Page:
Line Graph
Intro
A basic Line graph uses a single trendline to display data, usually for a series of dates or times. Most Line graphs display lines horizontally—that is, you scroll left or right to follow the lines. In these horizontal graphs, category data appears on the horizontal axis (xaxis) and value data appears on the vertical axis (yaxis). Domo also includes several vertical Line graphs, in which you scroll up or down to follow the lines. In vertical Line graphs, category data appears on the yaxis and value data appears on the xaxis.
Powering Line Graphs
Line graphs require only two columns or rows of data from your DataSet—one for categories (generally dates or times) and one for values. However, you can add series columns to a basic Line graph if you want. Adding series data to a Line graph may turn it into a MultiLine graph or may simply show the two lines side by side, depending on the data.
For information about value, category, and series data, see Understanding Chart Data.
There are several different subtypes of basic Line graphs. These are built in the same way as regular Line graphs but have different features.

Horizontal Symbol Line

Horizontal Step Line

Horizontal Curved Line

Horizontal Curved Symbol Line

Running Total Line (discussed in more detail here)

Vertical Symbol Line

Vertical Curved Line

Vertical Step Line

Vertical Symbol Line

Vertical Curved Symbol Line
All of these Line graph types become MultiLine graphs if series data is present.
For information about and screenshots of these graph subtypes, see Available Chart Types.
In the Analyzer, you choose the columns containing the data for your Line graph. For more information about choosing data columns, see Applying DataSet Columns to Your Chart.
For more information about formatting charts in the Analyzer, see KPI Card Building Part 2: The Analyzer.
The following graphic shows you how the data from a typical columnbased spreadsheet is converted into a basic horizontal Line graph:
The following graphic shows you how the data from a typical columnbased spreadsheet is converted into a vertical Line graph:
Customizing Line Graphs
You can customize the appearance of a Line graph by editing its Chart Properties. For information about all chart properties, see Chart Properties. Unique properties of Line graphs include the following. You can click a thumbnail image to see a larger image.
Property 
Description 
Example 

General > Show Right Scale 
Includes a second vertical scale in most kinds of multiline Line charts, with or without date or time data. This is useful in situations where you want to display lines with vastly different value increments in the same chart. In the example at right, the left scale shows values in increments of $20,000 and the right scale shows values in increments of 2. Because two scales are present, both lines can be interpreted independently on their own scales. If there was only one scale, the $20,000 increments would be used for both lines, so one of the lines would appear flat. This property (and General > Lines on Left Scale) can only be used in Line graphs with more than one line. All Line graph subtypes are compatible except for Step Line graphs.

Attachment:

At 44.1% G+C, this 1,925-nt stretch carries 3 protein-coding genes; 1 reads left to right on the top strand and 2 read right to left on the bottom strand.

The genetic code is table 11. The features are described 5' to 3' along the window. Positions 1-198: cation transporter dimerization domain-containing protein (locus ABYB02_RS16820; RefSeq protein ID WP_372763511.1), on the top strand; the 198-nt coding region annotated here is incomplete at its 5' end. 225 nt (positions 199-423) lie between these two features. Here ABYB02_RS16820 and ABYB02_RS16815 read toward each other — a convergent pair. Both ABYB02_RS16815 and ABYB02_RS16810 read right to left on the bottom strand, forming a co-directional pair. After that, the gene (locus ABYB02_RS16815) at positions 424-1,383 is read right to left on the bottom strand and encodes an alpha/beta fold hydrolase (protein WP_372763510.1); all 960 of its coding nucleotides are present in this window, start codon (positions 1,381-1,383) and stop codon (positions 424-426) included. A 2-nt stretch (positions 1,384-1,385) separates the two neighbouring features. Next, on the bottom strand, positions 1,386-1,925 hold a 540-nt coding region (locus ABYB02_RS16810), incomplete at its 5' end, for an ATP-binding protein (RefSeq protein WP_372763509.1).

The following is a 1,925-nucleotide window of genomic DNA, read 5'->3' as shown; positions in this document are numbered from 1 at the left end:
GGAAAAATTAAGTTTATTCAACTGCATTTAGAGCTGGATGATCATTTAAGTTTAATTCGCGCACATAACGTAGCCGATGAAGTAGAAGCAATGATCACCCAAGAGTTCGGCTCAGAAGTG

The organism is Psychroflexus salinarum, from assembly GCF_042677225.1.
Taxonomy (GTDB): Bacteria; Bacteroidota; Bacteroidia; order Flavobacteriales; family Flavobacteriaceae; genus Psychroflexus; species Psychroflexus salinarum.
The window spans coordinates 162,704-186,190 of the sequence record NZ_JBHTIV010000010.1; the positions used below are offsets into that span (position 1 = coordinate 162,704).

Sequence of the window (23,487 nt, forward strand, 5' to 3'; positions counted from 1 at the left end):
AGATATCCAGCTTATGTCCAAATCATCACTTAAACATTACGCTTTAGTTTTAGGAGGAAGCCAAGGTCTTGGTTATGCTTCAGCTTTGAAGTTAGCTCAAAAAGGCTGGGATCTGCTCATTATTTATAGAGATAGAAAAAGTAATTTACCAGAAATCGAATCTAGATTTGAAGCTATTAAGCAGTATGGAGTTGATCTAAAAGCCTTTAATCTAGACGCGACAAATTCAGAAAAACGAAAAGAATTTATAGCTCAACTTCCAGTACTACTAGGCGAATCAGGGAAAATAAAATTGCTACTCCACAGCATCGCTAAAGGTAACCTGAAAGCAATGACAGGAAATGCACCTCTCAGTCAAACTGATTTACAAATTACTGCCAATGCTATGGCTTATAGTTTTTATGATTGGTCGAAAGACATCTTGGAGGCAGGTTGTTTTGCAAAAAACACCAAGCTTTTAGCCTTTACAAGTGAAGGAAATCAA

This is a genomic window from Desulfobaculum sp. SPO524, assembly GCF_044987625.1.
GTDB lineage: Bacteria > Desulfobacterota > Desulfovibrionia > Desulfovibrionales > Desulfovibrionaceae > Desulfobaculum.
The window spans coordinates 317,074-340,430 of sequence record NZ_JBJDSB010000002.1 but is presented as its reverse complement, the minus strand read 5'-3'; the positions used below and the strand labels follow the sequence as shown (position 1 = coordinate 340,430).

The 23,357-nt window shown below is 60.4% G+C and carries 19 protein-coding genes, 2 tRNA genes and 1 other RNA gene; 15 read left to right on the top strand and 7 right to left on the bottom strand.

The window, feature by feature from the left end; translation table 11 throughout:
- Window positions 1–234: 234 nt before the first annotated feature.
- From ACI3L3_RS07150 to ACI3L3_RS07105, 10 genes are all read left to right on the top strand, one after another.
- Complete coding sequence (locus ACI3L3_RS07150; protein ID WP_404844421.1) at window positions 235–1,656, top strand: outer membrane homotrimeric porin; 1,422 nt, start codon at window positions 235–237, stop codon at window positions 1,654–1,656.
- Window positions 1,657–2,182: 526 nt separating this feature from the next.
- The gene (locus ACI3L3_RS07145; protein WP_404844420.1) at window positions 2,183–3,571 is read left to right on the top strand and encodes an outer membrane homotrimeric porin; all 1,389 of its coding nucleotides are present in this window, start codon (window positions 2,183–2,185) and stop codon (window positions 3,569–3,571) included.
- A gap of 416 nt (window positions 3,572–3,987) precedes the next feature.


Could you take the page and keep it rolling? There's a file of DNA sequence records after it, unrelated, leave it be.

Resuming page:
General > Lines on Left Scale 
When Show Right Scale is checked, determines how many of the lines in the chart are measured on the left scale. All additional lines are measured on the right scale. If Show Right Scale is not checked, this property does not work. 
— 
General > Sync Zero Lines 
Syncs the zero lines in dualscale graphs with negative values so the "0" values match. For Line graphs, this works only when General > Show Right Scale is checked. The first example at right shows a dualscale graph with scales that do not match. The rightside graph is being used to measure sales, which are always going to be positive; hence the scale starts at 0. However, the leftside scale is being used to measure profit, which may dip below 0. In this case the scale starts at 2000. Because the scales do not match, the graph is difficult to interpret. The second example shows the same graph with the zero lines synced. Even though the other values do not match, the viewer can easily use the zero line as a reference point to interpret the line and bars simultaneously. 

Category Scale > Never Use Time Scale 
Determines which type of timeline is used in supported charts with time data. By default, when time data is used in supported charts, such as Line and Bar charts, Domo automatically makes it appear using a date grain appropriate for your data. This is shown in the first example at right, in which the timeline takes date data spanning several months and shows it by month. If you check this box, however, date data appears as it does in your DataSet. This is shown in the second example at right, in which the time scale uses individual dates, as in the DataSet. This option is not available for Step Line graphs. 

Grid Lines > Remove Min/Max/Avg Lines 
Removes the minimum, maximum, and average lines that normally display on mouseover in standard Bar and Line graphs. 
— 
Last Value Projection > Project Using 
Determines whether a final value is projected in Bar and Line graphs and, if so, how this value is determined. You can enter a specific value for a projection or set Domo to project a value automatically by...